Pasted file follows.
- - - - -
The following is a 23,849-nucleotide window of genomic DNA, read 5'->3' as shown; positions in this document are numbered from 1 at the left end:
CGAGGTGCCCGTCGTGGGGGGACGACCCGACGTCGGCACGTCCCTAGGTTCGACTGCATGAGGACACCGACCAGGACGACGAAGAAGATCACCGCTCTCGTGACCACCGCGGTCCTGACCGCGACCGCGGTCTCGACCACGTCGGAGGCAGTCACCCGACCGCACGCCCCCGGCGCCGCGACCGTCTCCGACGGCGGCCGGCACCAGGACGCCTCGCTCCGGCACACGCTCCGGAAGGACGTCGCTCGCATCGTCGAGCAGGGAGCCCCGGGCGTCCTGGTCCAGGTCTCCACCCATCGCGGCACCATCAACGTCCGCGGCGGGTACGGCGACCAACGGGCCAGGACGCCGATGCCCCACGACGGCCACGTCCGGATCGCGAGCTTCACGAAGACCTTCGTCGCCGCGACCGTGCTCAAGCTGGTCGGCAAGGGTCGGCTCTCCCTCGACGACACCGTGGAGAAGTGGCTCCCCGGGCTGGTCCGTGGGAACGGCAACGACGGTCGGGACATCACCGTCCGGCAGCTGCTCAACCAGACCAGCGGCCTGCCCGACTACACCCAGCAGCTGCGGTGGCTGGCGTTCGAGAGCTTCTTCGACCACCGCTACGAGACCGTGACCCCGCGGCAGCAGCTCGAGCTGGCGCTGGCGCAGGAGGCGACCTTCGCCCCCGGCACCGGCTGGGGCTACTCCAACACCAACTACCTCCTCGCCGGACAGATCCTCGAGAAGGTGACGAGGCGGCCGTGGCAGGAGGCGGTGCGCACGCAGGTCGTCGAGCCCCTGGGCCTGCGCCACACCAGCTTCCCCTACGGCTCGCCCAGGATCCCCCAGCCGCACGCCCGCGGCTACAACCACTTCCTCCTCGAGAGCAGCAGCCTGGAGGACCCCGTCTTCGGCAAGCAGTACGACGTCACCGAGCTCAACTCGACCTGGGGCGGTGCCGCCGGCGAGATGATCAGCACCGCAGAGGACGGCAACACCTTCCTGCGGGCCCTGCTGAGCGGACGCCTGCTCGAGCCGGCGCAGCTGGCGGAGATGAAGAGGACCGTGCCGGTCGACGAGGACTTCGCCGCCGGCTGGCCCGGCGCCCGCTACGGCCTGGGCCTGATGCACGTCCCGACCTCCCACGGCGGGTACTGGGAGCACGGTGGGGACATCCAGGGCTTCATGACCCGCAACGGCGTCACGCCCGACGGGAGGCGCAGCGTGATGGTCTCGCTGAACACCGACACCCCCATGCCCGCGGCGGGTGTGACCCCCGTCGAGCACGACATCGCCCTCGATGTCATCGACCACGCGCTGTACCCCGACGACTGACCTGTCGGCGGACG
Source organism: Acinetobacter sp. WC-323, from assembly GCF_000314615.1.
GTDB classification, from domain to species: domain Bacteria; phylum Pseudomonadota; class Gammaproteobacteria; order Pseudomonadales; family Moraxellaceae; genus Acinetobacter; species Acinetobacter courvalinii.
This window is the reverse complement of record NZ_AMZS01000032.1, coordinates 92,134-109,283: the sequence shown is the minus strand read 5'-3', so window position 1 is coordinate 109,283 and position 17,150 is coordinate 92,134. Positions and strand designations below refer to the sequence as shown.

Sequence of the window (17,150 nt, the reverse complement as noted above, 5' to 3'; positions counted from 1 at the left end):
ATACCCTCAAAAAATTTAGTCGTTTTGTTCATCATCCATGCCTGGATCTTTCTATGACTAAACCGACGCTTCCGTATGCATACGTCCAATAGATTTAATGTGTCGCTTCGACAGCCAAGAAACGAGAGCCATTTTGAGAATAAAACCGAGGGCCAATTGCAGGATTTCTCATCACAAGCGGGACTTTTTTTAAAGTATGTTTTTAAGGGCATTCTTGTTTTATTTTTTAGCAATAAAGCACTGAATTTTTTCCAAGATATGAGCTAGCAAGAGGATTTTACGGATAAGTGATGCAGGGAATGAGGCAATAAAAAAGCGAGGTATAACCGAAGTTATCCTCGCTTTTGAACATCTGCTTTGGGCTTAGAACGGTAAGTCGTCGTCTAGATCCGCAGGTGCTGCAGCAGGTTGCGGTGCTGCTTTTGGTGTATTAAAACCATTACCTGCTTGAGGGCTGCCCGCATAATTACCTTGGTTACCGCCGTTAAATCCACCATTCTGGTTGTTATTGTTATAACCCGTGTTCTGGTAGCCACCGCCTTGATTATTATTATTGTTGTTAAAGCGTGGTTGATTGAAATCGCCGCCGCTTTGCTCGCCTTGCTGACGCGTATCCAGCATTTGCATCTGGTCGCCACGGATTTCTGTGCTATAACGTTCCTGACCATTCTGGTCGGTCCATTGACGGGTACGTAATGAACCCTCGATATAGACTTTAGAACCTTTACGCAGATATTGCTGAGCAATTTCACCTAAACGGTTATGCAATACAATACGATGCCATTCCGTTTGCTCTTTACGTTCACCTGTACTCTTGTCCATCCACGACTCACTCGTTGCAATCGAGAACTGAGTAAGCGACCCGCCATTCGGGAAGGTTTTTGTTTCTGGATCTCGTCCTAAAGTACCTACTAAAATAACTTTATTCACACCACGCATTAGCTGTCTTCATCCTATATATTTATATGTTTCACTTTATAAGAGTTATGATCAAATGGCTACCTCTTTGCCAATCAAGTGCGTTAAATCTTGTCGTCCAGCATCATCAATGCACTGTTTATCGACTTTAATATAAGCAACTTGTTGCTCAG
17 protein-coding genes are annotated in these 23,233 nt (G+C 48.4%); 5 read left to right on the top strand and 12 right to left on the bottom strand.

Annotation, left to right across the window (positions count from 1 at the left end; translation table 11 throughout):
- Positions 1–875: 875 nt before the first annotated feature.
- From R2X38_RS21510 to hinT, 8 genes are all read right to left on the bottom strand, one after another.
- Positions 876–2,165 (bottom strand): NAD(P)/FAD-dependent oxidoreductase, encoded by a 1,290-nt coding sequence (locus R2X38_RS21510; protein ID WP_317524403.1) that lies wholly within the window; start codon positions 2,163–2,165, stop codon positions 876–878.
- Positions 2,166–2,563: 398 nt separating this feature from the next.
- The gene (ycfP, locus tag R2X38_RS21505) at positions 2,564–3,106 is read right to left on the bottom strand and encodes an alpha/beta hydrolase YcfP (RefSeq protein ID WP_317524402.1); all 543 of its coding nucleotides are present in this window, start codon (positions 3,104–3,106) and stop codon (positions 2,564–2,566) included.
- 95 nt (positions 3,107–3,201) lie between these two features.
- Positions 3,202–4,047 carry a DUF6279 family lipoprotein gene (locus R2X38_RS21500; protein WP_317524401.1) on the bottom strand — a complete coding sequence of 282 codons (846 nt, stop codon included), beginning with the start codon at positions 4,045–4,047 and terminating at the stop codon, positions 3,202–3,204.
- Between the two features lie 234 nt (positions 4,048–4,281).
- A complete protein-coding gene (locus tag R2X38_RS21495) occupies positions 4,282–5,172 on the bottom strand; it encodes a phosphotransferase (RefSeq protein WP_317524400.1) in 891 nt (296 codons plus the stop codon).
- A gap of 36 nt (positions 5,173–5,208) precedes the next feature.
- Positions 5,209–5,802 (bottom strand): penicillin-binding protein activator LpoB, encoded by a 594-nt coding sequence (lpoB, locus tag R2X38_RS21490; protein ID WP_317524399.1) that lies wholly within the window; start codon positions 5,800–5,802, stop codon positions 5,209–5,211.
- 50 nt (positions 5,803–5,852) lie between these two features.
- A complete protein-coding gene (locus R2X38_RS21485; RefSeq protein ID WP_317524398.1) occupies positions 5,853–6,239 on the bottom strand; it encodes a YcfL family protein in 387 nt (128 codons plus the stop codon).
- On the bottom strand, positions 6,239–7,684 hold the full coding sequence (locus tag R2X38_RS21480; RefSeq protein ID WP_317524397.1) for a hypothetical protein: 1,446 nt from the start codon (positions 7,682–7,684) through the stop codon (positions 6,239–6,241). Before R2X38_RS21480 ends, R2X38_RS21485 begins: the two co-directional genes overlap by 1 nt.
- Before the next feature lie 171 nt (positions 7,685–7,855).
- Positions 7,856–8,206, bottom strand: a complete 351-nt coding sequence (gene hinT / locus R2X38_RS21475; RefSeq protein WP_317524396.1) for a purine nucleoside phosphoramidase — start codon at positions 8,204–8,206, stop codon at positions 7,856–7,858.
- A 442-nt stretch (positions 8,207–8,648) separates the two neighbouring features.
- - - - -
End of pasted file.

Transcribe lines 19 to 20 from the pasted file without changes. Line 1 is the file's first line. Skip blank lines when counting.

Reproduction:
- A gap of 36 nt (positions 5,173–5,208) precedes the next feature.
- Positions 5,209–5,802 (bottom strand): penicillin-binding protein activator LpoB, encoded by a 594-nt coding sequence (lpoB, locus tag R2X38_RS21490; protein ID WP_317524399.1) that lies wholly within the window; start codon positions 5,800–5,802, stop codon positions 5,209–5,211.